Encyclopedia of the Great Plains

David J. Wishart, Editor

STANLEY, JOHN MIX (1814-1872)

John Mix Stanley. Herd of Bison Near Lake Jesse, ca. 1853. Color lithograph.

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John Mix Stanley was one of a number of painters who came west in the first half of the eighteenth century to paint what they believed were the last days of the Native Americans. Born in Canandaigua, New York, on January 14, 1814, Stanley progressed from painting signs to painting portraits and landscapes. He was enamored with George Catlin's works and followed his example, retracing some of the same ground and even painting portraits of the same people.

Stanley traveled throughout Indian Territory from 1842 to 1845. In 1846 he accompanied American soldiers during the Mexican War, arriving in Santa Fe just weeks after Stephen Watts Kearny's Army of the West. Kearny hired him as a topographical draftsman, and Stanley fought in battle under Kearny in San Diego. Probably the most traveled of western artists, Stanley soon made his way to Oregon, where he narrowly avoided being killed in the Whitman massacre. He spent one year in Hawaii before returning to New York in 1850. There he began the first of several unsuccessful attempts to sell Congress his "Indian Gallery," approximately 150 paintings done in Indian Territory and the Southwest. Unable to sell his paintings to the government, he accepted an offer by the Smithsonian Institution to house his works. In 1853 he joined the northern railroad survey headed by Isaac Stevens, producing sixty images that were printed in the official reports of the expedition, several of which are of Great Plains scenes.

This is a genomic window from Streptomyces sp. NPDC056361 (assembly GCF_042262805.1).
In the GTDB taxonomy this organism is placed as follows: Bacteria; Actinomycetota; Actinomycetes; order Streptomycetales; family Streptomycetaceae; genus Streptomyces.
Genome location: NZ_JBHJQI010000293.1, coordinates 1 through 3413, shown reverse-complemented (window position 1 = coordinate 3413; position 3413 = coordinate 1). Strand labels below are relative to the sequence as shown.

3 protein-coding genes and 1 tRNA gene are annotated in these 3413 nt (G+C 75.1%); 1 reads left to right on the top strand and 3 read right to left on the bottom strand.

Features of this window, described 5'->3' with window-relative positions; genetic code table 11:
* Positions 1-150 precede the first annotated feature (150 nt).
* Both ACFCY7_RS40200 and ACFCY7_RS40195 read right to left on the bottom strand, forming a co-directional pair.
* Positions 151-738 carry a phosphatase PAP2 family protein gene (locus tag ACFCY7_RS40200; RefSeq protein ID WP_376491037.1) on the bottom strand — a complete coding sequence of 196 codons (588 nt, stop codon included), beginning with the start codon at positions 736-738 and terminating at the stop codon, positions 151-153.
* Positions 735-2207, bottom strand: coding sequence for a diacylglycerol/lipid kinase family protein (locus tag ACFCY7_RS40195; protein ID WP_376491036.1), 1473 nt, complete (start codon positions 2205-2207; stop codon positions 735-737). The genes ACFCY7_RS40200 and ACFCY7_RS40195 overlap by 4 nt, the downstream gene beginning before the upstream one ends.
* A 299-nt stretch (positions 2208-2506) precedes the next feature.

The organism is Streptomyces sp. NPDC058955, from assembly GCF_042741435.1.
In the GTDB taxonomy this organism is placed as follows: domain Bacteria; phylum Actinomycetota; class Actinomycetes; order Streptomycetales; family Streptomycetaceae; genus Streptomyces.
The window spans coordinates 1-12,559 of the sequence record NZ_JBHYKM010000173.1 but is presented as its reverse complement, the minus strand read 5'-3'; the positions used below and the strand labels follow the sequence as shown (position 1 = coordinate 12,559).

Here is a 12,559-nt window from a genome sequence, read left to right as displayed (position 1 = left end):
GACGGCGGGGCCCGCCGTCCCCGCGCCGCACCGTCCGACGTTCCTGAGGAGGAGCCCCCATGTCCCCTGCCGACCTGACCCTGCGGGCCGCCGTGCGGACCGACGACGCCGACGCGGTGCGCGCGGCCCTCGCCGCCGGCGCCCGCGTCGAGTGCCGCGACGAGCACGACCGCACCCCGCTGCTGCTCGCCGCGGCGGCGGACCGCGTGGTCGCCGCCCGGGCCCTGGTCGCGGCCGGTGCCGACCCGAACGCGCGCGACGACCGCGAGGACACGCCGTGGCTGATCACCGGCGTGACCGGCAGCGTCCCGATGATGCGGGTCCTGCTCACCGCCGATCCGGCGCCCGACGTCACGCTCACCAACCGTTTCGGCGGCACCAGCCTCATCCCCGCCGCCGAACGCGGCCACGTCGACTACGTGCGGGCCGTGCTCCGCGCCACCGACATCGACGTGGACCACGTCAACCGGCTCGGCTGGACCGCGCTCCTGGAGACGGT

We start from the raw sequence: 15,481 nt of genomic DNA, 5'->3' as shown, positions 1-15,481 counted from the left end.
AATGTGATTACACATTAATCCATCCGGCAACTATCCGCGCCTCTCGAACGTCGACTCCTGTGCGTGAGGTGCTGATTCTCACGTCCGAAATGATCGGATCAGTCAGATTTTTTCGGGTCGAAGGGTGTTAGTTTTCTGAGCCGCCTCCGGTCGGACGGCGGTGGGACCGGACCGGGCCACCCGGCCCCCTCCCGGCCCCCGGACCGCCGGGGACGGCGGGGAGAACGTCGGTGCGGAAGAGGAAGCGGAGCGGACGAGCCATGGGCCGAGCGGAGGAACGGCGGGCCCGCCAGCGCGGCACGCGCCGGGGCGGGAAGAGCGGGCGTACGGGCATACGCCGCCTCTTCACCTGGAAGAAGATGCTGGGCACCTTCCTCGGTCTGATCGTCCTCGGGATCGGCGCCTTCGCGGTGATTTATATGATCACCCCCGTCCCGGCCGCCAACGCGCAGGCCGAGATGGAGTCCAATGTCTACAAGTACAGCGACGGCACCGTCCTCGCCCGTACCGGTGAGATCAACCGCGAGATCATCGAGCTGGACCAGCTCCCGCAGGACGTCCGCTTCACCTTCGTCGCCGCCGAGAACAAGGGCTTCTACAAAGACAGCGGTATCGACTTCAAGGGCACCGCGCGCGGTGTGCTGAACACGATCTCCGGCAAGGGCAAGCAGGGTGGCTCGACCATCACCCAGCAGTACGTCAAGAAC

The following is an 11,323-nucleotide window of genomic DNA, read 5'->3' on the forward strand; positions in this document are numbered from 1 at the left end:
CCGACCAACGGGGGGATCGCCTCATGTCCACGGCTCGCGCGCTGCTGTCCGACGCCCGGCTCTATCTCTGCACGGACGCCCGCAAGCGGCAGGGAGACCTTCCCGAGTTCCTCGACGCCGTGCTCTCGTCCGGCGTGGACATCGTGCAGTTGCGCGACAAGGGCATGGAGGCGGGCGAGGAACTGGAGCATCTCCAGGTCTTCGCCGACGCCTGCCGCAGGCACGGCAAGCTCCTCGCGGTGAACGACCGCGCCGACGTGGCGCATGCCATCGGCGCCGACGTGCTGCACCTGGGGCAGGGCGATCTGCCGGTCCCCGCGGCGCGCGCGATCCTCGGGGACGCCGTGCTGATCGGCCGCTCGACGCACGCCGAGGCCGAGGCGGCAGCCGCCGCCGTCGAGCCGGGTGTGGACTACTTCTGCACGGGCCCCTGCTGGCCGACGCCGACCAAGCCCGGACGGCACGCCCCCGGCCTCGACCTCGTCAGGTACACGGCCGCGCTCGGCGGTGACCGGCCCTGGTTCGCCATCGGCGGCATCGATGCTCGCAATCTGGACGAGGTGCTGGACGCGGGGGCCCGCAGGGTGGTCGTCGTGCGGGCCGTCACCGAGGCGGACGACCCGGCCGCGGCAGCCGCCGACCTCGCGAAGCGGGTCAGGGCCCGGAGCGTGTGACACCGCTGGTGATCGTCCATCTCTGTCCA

His western travel behind him, Stanley moved to Washington DC, where he further labored to sell his paintings to Congress. Stanley never again traveled among the Native Americans, but he continued to paint them, based on memory and imagination. Like Catlin, Stanley believed that the Native Americans were incompatible with American civilization and would fade away, a process he believed inevitable and ultimately just.

Exhibiting great realism, in part because he was one of the first artists to base his work on photographs, which he began using in the late 1840s, Stanley's works show greater skill than those of Catlin. The Trial of Red Jacket (1868) is his best-known work. Stanley's "Indian Gallery" was lost in the great Smithsonian Institution fire of January 1865, and a second fire that year at the New York City museum of P. T. Barnum, followed by an 1872 fire in his own studio, destroyed most of his remaining works. Stanley died of heart failure in Detroit, Michigan, on April 10, 1872, still hoping for compensation for his destroyed work. His remaining works are housed in the Smithsonian Institution; the Gilcrease Museum in Tulsa, Oklahoma; the Detroit Institute of Arts; the Stark Museum of Art in Orange, Texas; and the Buffalo Historical Society.

Charles Vollan University of Nebraska-Lincoln

Dippie, Brian W. Catlin and His Contemporaries: The Politics of Patronage. Lincoln: University of Nebraska Press, 1990.

Taft, Robert. Artists and Illustrators of the Old West, 1850–1900. New York: Bonanza Books, 1953.

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